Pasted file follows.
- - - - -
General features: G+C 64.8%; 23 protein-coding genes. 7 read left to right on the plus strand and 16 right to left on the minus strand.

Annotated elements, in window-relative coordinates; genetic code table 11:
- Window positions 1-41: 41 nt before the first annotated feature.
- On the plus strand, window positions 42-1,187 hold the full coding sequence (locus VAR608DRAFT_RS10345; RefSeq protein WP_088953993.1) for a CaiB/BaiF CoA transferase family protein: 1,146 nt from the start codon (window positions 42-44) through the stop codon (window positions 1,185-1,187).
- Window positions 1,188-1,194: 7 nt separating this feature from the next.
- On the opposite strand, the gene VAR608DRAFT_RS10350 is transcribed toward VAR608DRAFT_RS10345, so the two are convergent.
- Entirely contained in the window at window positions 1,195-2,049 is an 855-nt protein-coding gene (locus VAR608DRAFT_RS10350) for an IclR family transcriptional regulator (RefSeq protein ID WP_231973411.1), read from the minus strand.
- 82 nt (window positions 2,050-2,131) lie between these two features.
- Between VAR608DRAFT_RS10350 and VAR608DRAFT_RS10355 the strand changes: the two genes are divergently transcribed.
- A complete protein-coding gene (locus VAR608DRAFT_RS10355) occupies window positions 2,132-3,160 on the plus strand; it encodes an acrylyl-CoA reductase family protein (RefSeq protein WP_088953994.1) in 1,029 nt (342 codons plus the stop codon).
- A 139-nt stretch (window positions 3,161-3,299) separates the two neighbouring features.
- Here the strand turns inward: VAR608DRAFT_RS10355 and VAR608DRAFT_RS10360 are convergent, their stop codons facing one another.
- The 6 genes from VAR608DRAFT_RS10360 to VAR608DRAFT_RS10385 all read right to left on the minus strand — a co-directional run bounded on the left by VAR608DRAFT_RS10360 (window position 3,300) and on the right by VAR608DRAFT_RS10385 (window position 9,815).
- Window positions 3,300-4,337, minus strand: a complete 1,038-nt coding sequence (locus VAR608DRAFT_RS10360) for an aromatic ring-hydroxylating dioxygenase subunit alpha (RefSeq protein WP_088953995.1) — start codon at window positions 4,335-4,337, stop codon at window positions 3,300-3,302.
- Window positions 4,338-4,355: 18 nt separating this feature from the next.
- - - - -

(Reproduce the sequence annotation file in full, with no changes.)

General features: G+C 64.8%; 23 protein-coding genes. 7 read left to right on the plus strand and 16 right to left on the minus strand.

Annotated elements, in window-relative coordinates; genetic code table 11:
- Window positions 1-41: 41 nt before the first annotated feature.
- On the plus strand, window positions 42-1,187 hold the full coding sequence (locus VAR608DRAFT_RS10345; RefSeq protein WP_088953993.1) for a CaiB/BaiF CoA transferase family protein: 1,146 nt from the start codon (window positions 42-44) through the stop codon (window positions 1,185-1,187).
- Window positions 1,188-1,194: 7 nt separating this feature from the next.
- On the opposite strand, the gene VAR608DRAFT_RS10350 is transcribed toward VAR608DRAFT_RS10345, so the two are convergent.
- Entirely contained in the window at window positions 1,195-2,049 is an 855-nt protein-coding gene (locus VAR608DRAFT_RS10350) for an IclR family transcriptional regulator (RefSeq protein ID WP_231973411.1), read from the minus strand.
- 82 nt (window positions 2,050-2,131) lie between these two features.
- Between VAR608DRAFT_RS10350 and VAR608DRAFT_RS10355 the strand changes: the two genes are divergently transcribed.
- A complete protein-coding gene (locus VAR608DRAFT_RS10355) occupies window positions 2,132-3,160 on the plus strand; it encodes an acrylyl-CoA reductase family protein (RefSeq protein WP_088953994.1) in 1,029 nt (342 codons plus the stop codon).
- A 139-nt stretch (window positions 3,161-3,299) separates the two neighbouring features.
- Here the strand turns inward: VAR608DRAFT_RS10355 and VAR608DRAFT_RS10360 are convergent, their stop codons facing one another.
- The 6 genes from VAR608DRAFT_RS10360 to VAR608DRAFT_RS10385 all read right to left on the minus strand — a co-directional run bounded on the left by VAR608DRAFT_RS10360 (window position 3,300) and on the right by VAR608DRAFT_RS10385 (window position 9,815).
- Window positions 3,300-4,337, minus strand: a complete 1,038-nt coding sequence (locus VAR608DRAFT_RS10360) for an aromatic ring-hydroxylating dioxygenase subunit alpha (RefSeq protein WP_088953995.1) — start codon at window positions 4,335-4,337, stop codon at window positions 3,300-3,302.
- Window positions 4,338-4,355: 18 nt separating this feature from the next.